One of the warning bells from my research was that having two of your with demanding careers is very difficult – and quite uncommon. This year, we seem to have found a balance. He’s great at his job and has done brilliantly – we’re used to the travelling and I know him well enough to urge him to the latest breaking news because, if he doesn’t, he’ll be pacing all night in front of the TV like a caged thing. Despite the writing schedule, there has been much sofa-surfing and board-game playing and giggling with this crazy lot.

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Other members of my close family have experienced some health scares, and this has highlighted the value of the simple act of spending time with them – something I plan to do more of.

5. I stopped biting my nails. Completely! For the first time in 30 years. See, some wonders never cease. I don’t have a clue about nail varnish, but my nine-year-old takes care of that department, scolding me sternly when I attempt to go it alone and end up with lumpy bits.

So, onto 2017. This is less about change and newness and more about carrying on with some of the more positive things that have begun. From Nelson to a rather less impressive duck for this bit.

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I don’t have many enemies in life, but I made one on an online talkboard in the early days of parenting. She took right against me. I’m still not entirely sure why (and she was very mean), but I suppose I can be quite full-on. Not in my head – in my head, I’m still a slightly retiring thirteen year old, but I fear, in real life. With age comes self-awareness, I suppose. My tantrums about housework and sleep deprivation annoyed the hell out of her. She didn’t want to hear about my struggles with breastfeeding or my loathing of wiping another rejected meal off the floor. I re-joined the talkboard a few years later to do some research for my doctorate. When I explained why I was there, she wrote: ‘no less high-octane, I see’.

So perhaps my intentions for 2017 are about being a little less OTT. I don’t want anything new or dramatic.

1. I want to bed in at my current school – keep learning the names of the students and teachers and become part of the furniture. I haven’t given up on ambitions for new things, but I don’t necessarily have to do them this year. For once, I’m not in a crazy rush for something different.

2. I want (need) to finish the book. This is going to involve some real hard graft. As Sue Cowley reminded me, writing a book isn’t nearly as glamorous as it may sound. For every creative lightbulb moments, there are hours and hours of honing and proofreading to be done. I’d like to do more writing afterwards – maybe make my thesis into something a little more accessible so that it doesn’t gather dust.

3. In recent months, I haven’t been as ‘present’ online or at conferences than previously, and this is quite likely to continue for a while at least. Lovely as it is to be asked to present, I’ve consciously limited the number of Saturdays I’m away from home – Saturdays are my non-work, non-study day and are important, especially now I’m full-time again.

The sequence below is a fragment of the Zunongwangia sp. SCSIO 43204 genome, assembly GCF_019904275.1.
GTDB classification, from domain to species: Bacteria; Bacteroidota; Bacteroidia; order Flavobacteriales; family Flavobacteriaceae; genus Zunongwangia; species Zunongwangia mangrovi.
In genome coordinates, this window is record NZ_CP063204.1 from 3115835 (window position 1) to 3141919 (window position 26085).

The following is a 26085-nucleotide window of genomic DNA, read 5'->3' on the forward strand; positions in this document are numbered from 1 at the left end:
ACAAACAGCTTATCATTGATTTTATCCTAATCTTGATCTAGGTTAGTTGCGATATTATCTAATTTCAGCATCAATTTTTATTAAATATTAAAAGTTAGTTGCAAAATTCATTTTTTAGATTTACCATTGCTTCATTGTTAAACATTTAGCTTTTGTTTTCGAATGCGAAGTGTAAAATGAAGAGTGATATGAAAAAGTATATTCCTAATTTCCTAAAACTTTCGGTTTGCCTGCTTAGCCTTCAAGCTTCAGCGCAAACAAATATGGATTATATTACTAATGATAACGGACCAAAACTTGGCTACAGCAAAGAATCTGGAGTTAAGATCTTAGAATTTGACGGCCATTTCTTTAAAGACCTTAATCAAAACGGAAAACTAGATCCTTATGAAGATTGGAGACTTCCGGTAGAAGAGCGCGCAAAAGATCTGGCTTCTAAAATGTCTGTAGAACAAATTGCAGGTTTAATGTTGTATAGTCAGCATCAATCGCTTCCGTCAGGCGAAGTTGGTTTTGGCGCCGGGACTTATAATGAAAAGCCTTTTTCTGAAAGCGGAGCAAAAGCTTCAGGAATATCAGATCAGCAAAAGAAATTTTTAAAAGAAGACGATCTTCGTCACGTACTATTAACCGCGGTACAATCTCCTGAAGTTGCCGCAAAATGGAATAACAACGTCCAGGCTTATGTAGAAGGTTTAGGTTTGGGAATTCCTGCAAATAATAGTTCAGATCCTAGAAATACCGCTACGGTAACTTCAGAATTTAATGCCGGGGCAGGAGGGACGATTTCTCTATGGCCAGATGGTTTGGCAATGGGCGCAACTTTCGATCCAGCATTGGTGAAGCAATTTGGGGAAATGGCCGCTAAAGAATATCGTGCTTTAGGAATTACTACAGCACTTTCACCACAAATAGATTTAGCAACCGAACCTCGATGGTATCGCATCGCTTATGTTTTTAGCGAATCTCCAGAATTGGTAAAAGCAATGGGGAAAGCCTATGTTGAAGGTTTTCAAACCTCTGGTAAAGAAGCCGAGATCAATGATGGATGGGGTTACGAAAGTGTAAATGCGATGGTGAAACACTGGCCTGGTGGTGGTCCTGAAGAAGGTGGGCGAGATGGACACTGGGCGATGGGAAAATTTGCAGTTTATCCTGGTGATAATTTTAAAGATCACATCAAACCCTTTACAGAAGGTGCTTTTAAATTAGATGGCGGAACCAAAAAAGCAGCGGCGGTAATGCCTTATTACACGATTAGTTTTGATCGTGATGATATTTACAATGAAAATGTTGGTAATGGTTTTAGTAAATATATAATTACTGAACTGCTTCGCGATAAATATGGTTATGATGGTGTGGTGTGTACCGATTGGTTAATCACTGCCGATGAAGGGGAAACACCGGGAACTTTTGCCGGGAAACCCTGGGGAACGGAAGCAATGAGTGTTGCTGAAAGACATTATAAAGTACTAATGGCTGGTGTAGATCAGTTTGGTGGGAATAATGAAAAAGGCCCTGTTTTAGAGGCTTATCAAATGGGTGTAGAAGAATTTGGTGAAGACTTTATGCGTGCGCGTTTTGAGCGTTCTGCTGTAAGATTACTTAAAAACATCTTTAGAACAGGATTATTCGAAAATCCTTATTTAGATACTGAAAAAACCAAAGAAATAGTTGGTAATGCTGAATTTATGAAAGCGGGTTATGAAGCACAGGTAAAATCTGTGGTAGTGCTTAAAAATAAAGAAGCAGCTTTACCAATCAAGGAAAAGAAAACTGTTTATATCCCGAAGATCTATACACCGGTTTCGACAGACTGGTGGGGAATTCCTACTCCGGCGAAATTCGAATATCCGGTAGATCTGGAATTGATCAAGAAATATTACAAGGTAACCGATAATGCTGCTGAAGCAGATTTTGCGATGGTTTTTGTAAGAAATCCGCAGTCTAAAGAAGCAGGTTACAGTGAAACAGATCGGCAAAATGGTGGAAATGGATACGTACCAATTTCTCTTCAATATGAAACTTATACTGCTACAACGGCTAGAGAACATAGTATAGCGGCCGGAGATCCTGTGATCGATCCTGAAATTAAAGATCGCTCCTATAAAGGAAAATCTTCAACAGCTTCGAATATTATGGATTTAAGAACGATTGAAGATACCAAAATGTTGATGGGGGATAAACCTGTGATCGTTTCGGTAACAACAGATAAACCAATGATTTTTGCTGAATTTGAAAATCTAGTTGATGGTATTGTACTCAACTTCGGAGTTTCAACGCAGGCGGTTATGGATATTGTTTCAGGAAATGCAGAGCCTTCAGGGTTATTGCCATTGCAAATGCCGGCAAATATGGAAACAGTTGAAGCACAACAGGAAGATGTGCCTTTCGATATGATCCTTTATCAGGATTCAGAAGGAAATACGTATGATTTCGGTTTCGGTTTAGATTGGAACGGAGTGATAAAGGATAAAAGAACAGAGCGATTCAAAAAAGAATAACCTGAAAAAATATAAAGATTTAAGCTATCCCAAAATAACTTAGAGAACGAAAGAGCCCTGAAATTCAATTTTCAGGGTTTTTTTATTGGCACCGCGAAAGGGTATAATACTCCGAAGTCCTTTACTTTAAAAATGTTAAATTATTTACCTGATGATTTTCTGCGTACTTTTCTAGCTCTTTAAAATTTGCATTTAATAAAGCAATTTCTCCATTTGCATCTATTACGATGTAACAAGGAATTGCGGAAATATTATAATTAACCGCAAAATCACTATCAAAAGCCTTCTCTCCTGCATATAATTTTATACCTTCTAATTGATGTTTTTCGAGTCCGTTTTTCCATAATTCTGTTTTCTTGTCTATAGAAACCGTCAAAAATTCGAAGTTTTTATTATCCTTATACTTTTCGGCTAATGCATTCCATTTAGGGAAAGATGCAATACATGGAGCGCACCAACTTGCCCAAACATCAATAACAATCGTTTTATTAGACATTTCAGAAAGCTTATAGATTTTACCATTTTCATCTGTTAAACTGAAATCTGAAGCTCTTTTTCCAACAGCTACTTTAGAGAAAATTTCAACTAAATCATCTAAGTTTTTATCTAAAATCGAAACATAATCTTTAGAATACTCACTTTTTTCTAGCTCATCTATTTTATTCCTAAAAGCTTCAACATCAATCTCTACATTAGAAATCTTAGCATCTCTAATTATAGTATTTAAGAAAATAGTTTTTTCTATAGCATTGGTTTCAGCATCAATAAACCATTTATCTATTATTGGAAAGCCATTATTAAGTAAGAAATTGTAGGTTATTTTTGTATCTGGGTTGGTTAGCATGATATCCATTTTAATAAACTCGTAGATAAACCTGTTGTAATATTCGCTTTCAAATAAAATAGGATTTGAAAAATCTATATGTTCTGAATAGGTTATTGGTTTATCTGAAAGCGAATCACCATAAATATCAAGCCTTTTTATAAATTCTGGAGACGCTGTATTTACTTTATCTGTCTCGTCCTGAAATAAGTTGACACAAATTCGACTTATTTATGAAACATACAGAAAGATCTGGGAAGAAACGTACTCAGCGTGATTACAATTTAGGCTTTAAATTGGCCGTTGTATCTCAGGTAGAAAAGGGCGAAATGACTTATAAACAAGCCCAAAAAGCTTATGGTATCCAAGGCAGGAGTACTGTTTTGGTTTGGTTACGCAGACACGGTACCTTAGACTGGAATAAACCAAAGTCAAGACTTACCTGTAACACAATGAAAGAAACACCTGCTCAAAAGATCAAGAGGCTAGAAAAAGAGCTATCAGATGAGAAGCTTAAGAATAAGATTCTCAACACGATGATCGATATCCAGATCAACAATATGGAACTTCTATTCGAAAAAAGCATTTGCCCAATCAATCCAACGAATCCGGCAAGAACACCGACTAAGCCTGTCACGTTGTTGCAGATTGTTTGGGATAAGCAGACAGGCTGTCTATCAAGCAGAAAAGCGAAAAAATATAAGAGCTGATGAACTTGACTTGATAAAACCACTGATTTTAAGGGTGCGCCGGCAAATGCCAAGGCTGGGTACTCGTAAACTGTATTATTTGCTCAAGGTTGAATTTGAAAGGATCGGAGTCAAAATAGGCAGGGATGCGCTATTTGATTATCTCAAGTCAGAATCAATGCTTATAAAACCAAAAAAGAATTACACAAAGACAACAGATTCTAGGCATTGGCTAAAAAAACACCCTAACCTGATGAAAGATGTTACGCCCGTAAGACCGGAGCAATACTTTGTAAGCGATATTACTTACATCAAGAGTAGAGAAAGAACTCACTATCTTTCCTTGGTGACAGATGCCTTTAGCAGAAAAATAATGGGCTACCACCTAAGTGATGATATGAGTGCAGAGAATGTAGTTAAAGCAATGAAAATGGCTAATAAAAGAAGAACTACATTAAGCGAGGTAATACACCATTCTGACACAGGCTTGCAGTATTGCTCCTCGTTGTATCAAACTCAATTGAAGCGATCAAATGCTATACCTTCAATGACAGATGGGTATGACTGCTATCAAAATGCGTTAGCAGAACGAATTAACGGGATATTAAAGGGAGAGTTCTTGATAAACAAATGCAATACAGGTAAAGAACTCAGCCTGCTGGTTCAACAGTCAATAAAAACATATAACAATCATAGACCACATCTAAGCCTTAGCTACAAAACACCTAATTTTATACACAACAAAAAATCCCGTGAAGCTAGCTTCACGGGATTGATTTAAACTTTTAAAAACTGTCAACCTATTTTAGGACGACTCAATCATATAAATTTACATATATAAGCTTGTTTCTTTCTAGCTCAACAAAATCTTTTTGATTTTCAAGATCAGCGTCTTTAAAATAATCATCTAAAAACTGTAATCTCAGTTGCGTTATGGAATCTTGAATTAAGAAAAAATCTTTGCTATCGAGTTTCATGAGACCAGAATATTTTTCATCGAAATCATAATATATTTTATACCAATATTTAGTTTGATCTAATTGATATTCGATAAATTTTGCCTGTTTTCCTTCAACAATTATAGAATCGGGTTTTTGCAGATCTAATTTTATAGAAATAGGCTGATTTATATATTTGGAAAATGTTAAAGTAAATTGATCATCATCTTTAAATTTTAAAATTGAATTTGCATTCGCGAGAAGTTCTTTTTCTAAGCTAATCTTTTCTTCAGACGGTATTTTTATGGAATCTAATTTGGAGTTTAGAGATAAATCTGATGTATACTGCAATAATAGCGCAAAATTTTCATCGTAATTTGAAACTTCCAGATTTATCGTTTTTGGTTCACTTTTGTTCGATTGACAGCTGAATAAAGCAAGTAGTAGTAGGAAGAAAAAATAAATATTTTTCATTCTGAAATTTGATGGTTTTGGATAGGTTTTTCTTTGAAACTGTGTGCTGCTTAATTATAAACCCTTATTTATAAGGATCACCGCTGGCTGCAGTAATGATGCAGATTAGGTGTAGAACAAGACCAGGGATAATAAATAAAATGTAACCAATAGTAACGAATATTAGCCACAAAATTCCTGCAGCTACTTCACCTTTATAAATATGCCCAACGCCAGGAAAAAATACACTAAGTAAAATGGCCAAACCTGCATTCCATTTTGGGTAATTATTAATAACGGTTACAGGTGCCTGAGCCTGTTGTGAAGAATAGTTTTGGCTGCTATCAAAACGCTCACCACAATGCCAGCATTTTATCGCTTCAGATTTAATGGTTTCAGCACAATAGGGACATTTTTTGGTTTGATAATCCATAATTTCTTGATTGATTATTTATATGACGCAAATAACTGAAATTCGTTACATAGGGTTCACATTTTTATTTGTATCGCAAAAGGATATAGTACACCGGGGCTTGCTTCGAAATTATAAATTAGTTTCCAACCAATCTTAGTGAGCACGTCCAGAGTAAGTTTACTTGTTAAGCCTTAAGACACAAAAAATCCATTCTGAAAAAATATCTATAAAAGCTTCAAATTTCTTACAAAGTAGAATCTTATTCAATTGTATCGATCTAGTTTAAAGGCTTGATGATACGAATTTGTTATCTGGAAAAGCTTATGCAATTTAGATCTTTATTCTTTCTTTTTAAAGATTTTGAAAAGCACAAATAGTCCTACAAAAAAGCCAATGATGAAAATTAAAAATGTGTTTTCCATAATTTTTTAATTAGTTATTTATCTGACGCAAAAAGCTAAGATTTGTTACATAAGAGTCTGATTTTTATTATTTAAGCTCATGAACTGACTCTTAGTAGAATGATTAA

4. I’ve learned a lot about humility and confidentiality. Not everything has to be shared or said out loud. Sometimes staying quiet is the best way forward. The way I feel about my profession and my research will remain an open book, but the details of my current job are something separate – and, after my family, are my priority.

5. Similarly, lovely as it is to have sociable friends, I’ve started to say ‘no’ a bit more often. If an evening on the sofa in pyjamas is preferable to the local karaoke (which I’m assured will be ‘a laugh’), then I’m less shy of saying so. Just because I can go out, doesn’t mean I have to. I love London, but it doesn’t mean I have to travel down the M1 every weekend as well as every weekday.

6. It galls me to say it, as I pride of myself on my active non-conformity, but the one new thing I have to do is start looking after my diet a bit. In jobs where I’ve been rushed off my feet, there’s been little time to eat, but the regular treats in my current lifestyle have started to take their toll and I can no longer ignore the stretching waist bands. I may even allow myself to be inspired by the new runners amongst you. So, I will start to get excited about white fish and fizzy mineral water.

So, from my sofa, and in my once-baggy PJs, I raise a glass or three to you (my last in a while…) and thank you for your inspiration, your courage, your kindness and your support. Happy New Year.

 

Berlin: Nie wieder

NOTE: I’ve strayed from my comfort zones of the classroom and staffroom for this post. I’m no historian (my GCSE History grade was something of an embarrassment) or world affairs expert (though being married to one means I have a fair degree of saturation in the news). I feel a twinge of wrongness that this news story should have moved me as it has, simply because I know the place, love the place, know the language and the people. It is perhaps petty-minded to focus on tragedy within the familiar and the known. Nevertheless, my words are authentic and from the heart and I hope they will resonate with others too.